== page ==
After eating in dozens of restaurants in countries where tipping is the norm, one figures out a pattern: Waiters, if one ever bothers to look at their expressions after receiving tips, are often never happy about the amount of tips received. It does not matter if one tips 12%, 15%, 18%, or 20%, the expressions are often completely blank or laced with a slight frown, indicating that the amount could have been more. They obviously cannot show negative attitudes outright, but the underlying unhappiness is all too clear.
Sometimes, those subtle expressions of unhappiness seems all too strategic. Tipping, after all, is not written in law, but exist as cultural norms. No written rules exist to stipulate how much one is supposed to tip when receiving what kind of service. Instead, for many people with doubts on what is appropriate in terms of tips given, the source of answer is usually friends and family who are more experienced. They learn tipping culture based on the norms undertaken by others they know.
Hence, if enough Waiters (or other service personnel who supplement their incomes with tips) show negative attitudes toward amount of Tip received, then customers will, over time, feel guilt about the amounts of tip they gave, and slowly increase tips. Cultural norms change, pushing tips higher and higher as service personnel continue to frown subtly no matter how much tip they receive (of course, abnormally large amounts like 40% or more would be excluded from the pattern mentioned above).
For instance, in the US, 10% tip was considered quite appropriate about a decade ago. Yet, today, whether speaking to service personnel or those who frequent restaurants, no one would think 10% is appropriate. Even 12% today is considered to be on the lower end, appropriate only when the level of service received was questionable and deserve some sort of subtle criticism. 15% has largely become the norm, with 18% fast becoming the "proper" normal amount to give in some establishments.
Some may argue that the increase in amount of tip given is rooted in the stagnant wages of service personnel and inflation that increase the cost of daily expenditure. But such argument ignores the fact that tip exist as a percentage of total bill, and food at restaurants, for instance, should (and quite justifiably) increase in cost as the cost of living increases. People cannot deny that ingredients for making meals and labor costs are both increasing, so eating out should necessarily be more expensive over time.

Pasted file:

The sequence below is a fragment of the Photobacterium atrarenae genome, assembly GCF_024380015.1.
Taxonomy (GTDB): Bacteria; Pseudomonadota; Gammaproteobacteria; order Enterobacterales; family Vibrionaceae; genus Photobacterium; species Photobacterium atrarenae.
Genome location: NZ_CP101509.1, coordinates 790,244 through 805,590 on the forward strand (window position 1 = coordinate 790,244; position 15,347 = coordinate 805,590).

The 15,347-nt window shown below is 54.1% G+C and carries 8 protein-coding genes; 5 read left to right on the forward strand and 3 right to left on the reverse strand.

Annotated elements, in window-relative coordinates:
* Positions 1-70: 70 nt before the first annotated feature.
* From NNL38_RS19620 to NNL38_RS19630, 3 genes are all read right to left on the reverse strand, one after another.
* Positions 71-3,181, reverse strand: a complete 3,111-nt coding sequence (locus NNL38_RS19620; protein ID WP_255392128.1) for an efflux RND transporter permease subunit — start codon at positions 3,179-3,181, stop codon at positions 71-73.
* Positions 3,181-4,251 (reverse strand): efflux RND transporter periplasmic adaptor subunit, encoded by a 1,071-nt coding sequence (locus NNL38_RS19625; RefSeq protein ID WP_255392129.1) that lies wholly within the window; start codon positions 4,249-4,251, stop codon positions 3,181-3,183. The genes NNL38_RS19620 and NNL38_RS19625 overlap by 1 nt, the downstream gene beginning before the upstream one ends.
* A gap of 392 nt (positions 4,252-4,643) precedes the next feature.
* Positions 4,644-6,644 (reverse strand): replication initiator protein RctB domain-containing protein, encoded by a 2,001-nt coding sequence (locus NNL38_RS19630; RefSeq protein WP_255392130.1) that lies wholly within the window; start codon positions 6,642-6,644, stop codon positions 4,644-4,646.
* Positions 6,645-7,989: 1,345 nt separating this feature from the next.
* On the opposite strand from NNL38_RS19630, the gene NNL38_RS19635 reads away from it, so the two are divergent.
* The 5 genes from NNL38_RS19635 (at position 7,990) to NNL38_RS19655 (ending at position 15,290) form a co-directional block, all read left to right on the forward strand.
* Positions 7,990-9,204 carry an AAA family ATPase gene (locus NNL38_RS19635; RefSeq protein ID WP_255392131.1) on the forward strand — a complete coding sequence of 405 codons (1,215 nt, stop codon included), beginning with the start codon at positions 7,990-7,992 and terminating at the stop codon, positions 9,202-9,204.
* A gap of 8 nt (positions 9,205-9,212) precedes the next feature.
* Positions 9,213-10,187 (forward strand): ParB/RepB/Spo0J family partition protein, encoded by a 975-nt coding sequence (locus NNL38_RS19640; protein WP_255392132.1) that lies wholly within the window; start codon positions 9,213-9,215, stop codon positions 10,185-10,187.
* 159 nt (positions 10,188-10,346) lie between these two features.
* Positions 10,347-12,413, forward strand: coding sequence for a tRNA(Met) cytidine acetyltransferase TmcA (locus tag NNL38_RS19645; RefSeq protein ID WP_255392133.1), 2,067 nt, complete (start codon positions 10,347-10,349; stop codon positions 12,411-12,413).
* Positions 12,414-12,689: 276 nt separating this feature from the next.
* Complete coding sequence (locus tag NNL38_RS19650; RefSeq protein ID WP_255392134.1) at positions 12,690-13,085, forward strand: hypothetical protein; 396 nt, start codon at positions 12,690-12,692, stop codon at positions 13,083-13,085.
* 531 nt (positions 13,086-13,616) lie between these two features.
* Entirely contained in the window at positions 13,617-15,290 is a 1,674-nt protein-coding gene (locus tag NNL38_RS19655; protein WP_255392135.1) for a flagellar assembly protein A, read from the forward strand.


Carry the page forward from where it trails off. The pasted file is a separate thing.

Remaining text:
Yet, given massive competition in the restaurant business, many eateries are choosing instead to suppress the costs of their food at the expense of quality and employee welfare. More cheaper ingredients of dubious qualities are being used as substitutes for original ones stipulated in many dishes, while salaries for cooks and Waiters remain much the same. As such, restaurants have pretty much turned a blind eye toward their staff subtly nudging customers to pay more in Tips.
This subtle encouragement of employees seeking more tip is certainly unsustainable for the restaurants themselves. Whether or not good service was indeed received, clients do consider tips to be a significant portion of their expenses while eating out. Even if the meals themselves do not increase in cost over time, if tips continue to go up, so does the overall bill. The result is people paying what is essentially the same as more expensive dishes all the while getting uncomfortable looks from their Waiters.
A better alternative is to just increase the costs of the dishes themselves so the staff has less incentive to change people's perception of what is appropriate amount of tip. Clients are not stupid, they know what is on the menu is not the total bill they need to pay. But if they pay a higher cost for the food they get while getting happy looks for only paying 10% in tip, then there is double benefit for the restaurant in being perceived as both high quality in food offering and in having a friendly staff that is always satisfied with the tips they get.